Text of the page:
Illustration courtesy Katrina Kenny, University of Adelaide
A closeup of the fossil eye. Photograph courtesy John Paterson.
Published December 12, 2011
A shrimplike superpredator of the ancient seas may have had more than 30,000 lenses in each eye, granting the animal enhanced vision that would have rivaled or exceeded that of living insects and crustaceans, a new study says.
The finding is based on a pair of 515-million-year-old stalked eyes belonging to the meter-long (three-foot-long) Anomalocaris, whose Latin name translates roughly to "weird crustacean."
Unlike humans—whose eyes each have a single, large lens—insects and crustaceans have eyes with multiple, usually hexagonal lenses, each of which transfers separate bits of information to the brain.
When study co-author Diego C. García-Bellido and colleagues began counting Anomalocaris's fossilized lenses under a microscope, they could scarcely believe their eyes.
"We're talking 16,000 lenses on half an eye," said García-Bellido, a paleontologist at the Spanish Research Council in Madrid.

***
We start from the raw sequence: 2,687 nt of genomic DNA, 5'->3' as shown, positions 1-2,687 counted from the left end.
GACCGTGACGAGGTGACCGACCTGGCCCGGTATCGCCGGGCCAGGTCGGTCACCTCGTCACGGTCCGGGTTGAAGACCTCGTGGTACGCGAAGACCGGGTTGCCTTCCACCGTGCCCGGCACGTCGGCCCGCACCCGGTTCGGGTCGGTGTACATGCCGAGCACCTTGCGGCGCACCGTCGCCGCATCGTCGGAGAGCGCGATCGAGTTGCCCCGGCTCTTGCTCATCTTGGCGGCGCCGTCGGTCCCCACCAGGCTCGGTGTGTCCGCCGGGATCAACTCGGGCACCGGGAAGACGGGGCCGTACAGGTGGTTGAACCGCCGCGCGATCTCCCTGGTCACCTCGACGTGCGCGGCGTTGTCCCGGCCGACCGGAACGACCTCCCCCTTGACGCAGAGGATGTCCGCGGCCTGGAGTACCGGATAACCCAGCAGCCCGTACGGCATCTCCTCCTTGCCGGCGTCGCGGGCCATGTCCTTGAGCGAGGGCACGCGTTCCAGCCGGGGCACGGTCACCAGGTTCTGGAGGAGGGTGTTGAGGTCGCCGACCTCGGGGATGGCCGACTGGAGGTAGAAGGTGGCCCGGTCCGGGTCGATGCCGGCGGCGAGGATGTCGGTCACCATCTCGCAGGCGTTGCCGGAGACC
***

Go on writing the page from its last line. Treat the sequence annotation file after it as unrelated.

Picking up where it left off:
"Wow—that was the most mind-blowing aspect of it all."
The other side of the pair of Anomalocaris eyes is embedded in rock and can't be studied, García-Bellido said, but it's possible both sides had equal amounts of lenses.
"Great White Shark" of Its Time?
The largest animal of the Cambrian period (542 to 501 million years ago), Anomalocaris had a circular, plated mouth with teeth-like serrations and spiny arms for grasping prey such as trilobites, a type of extinct arthropod.
At the Kangaroo Island site, scientists also found Anomalocaris coprolites—or fossilized poop—in the shale deposits. (Read more about fossil feces.)
"It's quite incredible—you find bits of pieces of trilobites in it," said García-Bellido, whose team has received funding for future work from the National Geographic Society's Committee for Research and Exploration. (The Society owns National Geographic News.)
The new study offers more proof that the creature was the superpredator of its era—"probably the great white shark of the Cambrian ocean," García-Bellido said.
Anomalocaris and its relatives were so successful, in fact, that they lasted for another 40 million years until likely being outcompeted by fish.
The ancient "shrimp" eyes are described in last week's issue of the journal Nature.
How to Feed Our Growing Planet
National Geographic explores how we can feed the growing population without overwhelming the planet in our food series.
The Innovators Project
Meet some of science's most important movers and shakers—from past and present.
Latest News Video
Mazes are a powerful tool for neuroscientists trying to figure out the brain and help us learn to grapple with the unexpected.